On Nov. 6, Maryland voters will be asked to make decisions on issues directly affecting residents of Prince George's and Montgomery County. Here are two that will appear on the ballot:

Question 7 - Gaming Expansion

The Washington Examiner recommends a vote against Question 7. Maryland already has five casinos, and is surrounded by states that offer games of chance to nonresidents. This is apparently not enough. Following a months-long, knock-down, drag-out fight between pro- and anti-gambling factions, the Maryland General Assembly finally voted to expand table games and add a sixth casino in Prince George's County.

However, voter approval is needed before National Harbor becomes "Las Vegas on the Potomac." There are two main reasons why such approval should be withheld.

First, the same state lawmakers who voted to expand gambling also OK'd tax breaks for casino owners as part of the deal. As an Examiner Local Editorial noted in July, "this put Maryland Democrats in the extremely awkward position of raising taxes on taxpayers earning more than $100,000 during one special session, then turning around and slashing taxes on casino owners during another." This should not be tolerated.

Second, government's proper role is to regulate gambling enterprises, which otherwise attract criminals lured by the prospect of easy money. But when the state starts counting on gambling revenue to fund basic public services such as education, it crosses the line and becomes financially dependent on the very industry it is supposed to be overseeing. This is an inherent conflict of interest.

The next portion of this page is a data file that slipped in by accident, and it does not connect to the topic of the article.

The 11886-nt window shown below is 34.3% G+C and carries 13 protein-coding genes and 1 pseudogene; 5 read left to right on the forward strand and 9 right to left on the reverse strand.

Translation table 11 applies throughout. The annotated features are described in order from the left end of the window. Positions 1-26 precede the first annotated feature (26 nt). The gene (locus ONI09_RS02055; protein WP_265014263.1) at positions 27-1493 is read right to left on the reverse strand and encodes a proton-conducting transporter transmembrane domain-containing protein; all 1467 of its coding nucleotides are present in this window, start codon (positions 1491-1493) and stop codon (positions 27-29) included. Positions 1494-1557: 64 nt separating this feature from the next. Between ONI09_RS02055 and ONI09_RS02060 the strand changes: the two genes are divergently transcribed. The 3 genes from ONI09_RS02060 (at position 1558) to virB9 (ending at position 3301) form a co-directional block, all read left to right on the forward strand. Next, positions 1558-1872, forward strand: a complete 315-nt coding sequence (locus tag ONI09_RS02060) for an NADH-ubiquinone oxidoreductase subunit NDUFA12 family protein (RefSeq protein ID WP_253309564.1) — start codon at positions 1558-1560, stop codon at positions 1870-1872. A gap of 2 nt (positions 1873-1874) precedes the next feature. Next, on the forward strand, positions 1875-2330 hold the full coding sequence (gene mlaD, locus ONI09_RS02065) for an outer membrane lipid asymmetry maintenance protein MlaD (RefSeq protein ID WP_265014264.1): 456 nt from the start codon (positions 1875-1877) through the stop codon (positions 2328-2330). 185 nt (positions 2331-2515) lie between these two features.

Montgomery County Question B: Referendum on Law Enacted by County Council Effects Bargaining for Police Employees

The Examiner recommends a vote in favor of Question B. For 30 years, the Fraternal Order of Police has been the only public employee union in Montgomery County whose contract allows it to meddle in the day-to-day operations of a county department. Police Chief Tom Manger cannot even make minor decisions regarding uniforms and equipment without getting union approval.

Led by Public Safety Committee chairman Phil Andrews, the all-Democrat County Council unanimously voted last year to end this practice. If the referendum passes, FOP will still be able to collectively bargain on issues affecting wages, benefits and working conditions, but the chief will have the final say on what should be management prerogatives, such as whether to require cops under his command to wear identifying patches on their uniforms.